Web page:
Varsity Arena is far from a single purpose facility. The Centennial Ceremonies of U of T were held here in 1927, and the Toronto Symphony took advantage of the Arena's superb acoustics beginning in the 1930s by playing about twenty shows a year to crowds of 7,000. The Arena has also been put to political use. In 1961, the Ontario Progressive Conservative party held their leadership convention there, selecting John Robarts as their leader. John Diefenbaker held his final rally in Toronto here in the last days of the 1965 federal election campaign.

In 1973/74, the Toronto Toros of the World Hockey Association chose Varsity Arena as their new Toronto home. The team met with enough success that they were able to justify moving to Maple Leaf Gardens the next season.

In 1977, Varsity Arena failed a fire inspection, and the City of Toronto ordered that all events except Blues games and examinations be cancelled until the arena could be brought up to code. The building was still structurally sound, but was deemed to be a fire hazard. In 1981, there was talk of tearing the arena down and starting over again. Instead of this drastic option, the University launched a campaign to raise money towards the nearly $3,000,000 required to renovate the building. About $12,000 was made available by student groups, and the Varsity Arena Fund Advisory Committee surpassed its goal of $250,000, and raised $400,000 for the renovation. Then, the Ministry of Tourism and Recreation made a generous grant of $1,450,000 through Lottario towards the campaign.

The renovations started in 1985, and included, among other things, widening the ice surface to 196' by 85', enlarging the entrance and Arena office, building the Blue and White Lounge on the south, construction a new ice plant, and improvements to the concession areas. The building was found to be very solid, and some demolition work to enlarge the ice surface proved far more difficult than anticipated. The Arena was officially reopened on February 19, 1986, just before its sixtieth anniversary.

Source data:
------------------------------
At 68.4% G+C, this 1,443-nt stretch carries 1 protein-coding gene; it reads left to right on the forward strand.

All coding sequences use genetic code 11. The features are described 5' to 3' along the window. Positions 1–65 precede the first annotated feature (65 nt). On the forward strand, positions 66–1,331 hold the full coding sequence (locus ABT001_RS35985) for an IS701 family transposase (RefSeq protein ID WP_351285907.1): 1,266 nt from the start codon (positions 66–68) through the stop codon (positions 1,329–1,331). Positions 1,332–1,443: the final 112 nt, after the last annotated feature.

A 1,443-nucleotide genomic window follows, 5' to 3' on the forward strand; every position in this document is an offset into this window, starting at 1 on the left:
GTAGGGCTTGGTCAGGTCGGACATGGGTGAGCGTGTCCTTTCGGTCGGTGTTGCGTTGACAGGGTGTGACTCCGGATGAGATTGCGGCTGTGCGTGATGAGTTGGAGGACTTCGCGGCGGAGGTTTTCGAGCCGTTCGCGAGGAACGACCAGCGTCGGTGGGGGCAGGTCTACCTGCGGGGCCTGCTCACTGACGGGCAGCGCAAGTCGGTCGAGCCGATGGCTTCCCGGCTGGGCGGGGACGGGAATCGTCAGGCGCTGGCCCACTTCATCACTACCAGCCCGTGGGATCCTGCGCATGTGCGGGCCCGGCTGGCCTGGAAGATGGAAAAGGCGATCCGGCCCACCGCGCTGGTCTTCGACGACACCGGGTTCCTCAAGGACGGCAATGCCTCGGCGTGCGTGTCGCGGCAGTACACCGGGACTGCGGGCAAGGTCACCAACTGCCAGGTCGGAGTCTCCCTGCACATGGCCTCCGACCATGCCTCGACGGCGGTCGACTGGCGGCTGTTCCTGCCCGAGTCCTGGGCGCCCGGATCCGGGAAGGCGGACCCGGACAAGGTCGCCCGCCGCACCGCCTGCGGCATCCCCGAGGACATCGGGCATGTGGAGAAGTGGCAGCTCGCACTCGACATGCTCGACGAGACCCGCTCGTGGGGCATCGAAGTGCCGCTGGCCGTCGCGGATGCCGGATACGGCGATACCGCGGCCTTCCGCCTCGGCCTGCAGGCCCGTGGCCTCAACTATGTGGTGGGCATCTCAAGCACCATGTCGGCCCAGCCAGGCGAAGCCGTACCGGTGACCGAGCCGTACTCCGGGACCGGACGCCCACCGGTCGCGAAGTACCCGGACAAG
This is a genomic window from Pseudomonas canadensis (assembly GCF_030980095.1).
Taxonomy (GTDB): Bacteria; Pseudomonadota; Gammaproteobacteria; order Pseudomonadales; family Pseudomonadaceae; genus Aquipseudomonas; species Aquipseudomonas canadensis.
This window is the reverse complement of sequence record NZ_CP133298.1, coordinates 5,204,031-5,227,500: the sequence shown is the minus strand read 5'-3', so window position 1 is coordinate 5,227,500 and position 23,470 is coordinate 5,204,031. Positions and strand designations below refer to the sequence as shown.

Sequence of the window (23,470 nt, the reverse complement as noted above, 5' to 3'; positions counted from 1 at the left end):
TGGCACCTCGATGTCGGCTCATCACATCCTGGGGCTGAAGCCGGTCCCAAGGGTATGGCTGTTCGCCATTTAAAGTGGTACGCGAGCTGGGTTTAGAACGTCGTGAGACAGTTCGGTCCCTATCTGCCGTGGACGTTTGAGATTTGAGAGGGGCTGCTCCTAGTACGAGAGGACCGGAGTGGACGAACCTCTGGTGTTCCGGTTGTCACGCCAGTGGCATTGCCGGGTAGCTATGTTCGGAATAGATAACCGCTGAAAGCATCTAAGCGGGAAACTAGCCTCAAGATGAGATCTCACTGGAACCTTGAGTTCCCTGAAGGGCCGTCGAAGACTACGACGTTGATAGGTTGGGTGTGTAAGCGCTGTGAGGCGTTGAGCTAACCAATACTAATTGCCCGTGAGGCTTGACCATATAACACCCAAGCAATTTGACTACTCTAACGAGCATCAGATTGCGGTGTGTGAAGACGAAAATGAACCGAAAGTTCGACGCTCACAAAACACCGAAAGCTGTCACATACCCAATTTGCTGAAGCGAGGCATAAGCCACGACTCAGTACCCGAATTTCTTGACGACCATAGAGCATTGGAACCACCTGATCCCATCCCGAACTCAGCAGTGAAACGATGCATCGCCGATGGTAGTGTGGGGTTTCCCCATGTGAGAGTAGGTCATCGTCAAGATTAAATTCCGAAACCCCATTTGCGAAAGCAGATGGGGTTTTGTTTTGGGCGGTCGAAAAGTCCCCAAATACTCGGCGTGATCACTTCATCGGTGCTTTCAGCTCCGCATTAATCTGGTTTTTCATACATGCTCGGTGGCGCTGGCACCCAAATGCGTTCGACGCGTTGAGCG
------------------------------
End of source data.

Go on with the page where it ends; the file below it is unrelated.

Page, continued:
During the NHL lockout of 1994, a local radio station organised, along with the NHL Player's Association, a charity exhibition game of NHL players for December 16, 1994. About 3,000 people attended this game, which was one of a few NHLPA exhibition games held during the labour dispute.

Today, Varsity Arena is one of the more versatile University facilities. It has been used for writing exams, book and clothing sales, as well as the extensive University Intramural hockey programme. The building is still very solid and stable, mostly owing to the incredible engineering of T. R. Loudon seventy years ago.

As an interesting note, I found out why the Arena is so strong even 75 years after construction....the concrete contains asbestos to prevent cracking. When they say they don't build them like they used to, they don't kid around...they won't let you build them like they used to anymore.

Compiled and written by Ian Speers, 1996.

Ottawa Nationals/Toronto Toros/Birmingham Bulls

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Civic Center Arena
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1972-1979
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Varsity Arena
1974-1976
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1976-1979